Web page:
The most obvious feature of the chart above is the substantial number of riders who did not finish the event or finished out of time; testament to the challenge that LEL presents. The next chart shows where those riders got to:

A number of riders continued riding after logging a DNF and recorded times on their return journey. For the chart above, if the rider did not reach Dunfermline, I have taken the most northerly control reached as the DNF location. For riders that did pass through Dunfermline, the DNF location is the furthest control recorded.

Not unexpectedly, the hardest stages of the route, north of the Humber (with the Howardian Hills and the big moorland climbs of the Pennines) appear to have ended many rides, with another peak at the northern turning point of Dunfermline (the last opportunity to catch a train for the best part of 200km on the way south).

Note that the chart above shows a small number of riders for Great Easton and Debden finish; these are riders who were specifically flagged in the rider tracking system as "Rider dropped out" despite recording an arrival time at these controls.

Here is a slightly different view of the same data, looking at the day when DNFs were recorded (by cumulative percentage of DNFs):

It is notable that 40% of the DNFs were recorded by the end of the second day, and 80% by Wednesday, so a substantial number of people appear to have encountered ride-ending problems relatively early in the event.

Start time vs outcome

We can't tell whether those issues were heat, terrain, fitness, mechanical issues or something else, but I wondered if there was any relationship between starting time and outcomes. For example, could a late start disrupt performance by tempting riders to stop early on their first day, or conversely by encouraging them to ride longer through the night?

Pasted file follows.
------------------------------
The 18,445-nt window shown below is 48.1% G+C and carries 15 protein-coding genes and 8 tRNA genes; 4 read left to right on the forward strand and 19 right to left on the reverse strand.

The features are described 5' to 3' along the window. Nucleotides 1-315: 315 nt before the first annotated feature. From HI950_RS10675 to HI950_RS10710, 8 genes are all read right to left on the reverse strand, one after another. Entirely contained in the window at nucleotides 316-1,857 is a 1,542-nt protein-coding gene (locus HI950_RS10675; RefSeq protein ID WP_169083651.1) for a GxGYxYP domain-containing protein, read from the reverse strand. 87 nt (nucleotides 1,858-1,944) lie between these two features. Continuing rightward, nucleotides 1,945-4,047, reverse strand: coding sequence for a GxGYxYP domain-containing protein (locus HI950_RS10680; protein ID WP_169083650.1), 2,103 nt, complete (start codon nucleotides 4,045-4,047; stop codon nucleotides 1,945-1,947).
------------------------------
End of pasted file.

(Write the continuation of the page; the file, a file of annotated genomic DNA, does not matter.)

The charts above group riders by start time, showing the relative percentage of successful and unsuccessful outcomes for each time bin. The chart on the left shows the original starting groups at 15 minute intervals, with lots of variation between each starting group. Reducing the number of bins in the centre chart smooths the noise a bit, but does not reveal an obvious pattern. The final chart divides all riders into two equal sized time buckets, before and after 09:52. At this point the percentage of riders finishing in time is identical for both groups, at 58%. Either most riders ended up with a start time that suited them, or more likely there is really no relationship between starting time and outcome.

Stage 1 Speed

The Stage 1 average speed is one of the most interesting pieces of information in the data. Stage 1 is the only point where we can make a reasonable estimate of rider performance, because the majority of participants are likely to have ridden from Debden (or Guild Hall) to St Ives with minimal or no stops. After arrival time is recorded at St Ives, riders will spend hugely varying amounts of time at the controls they pass through, and riding speed can no longer be measured directly from the raw arrival times.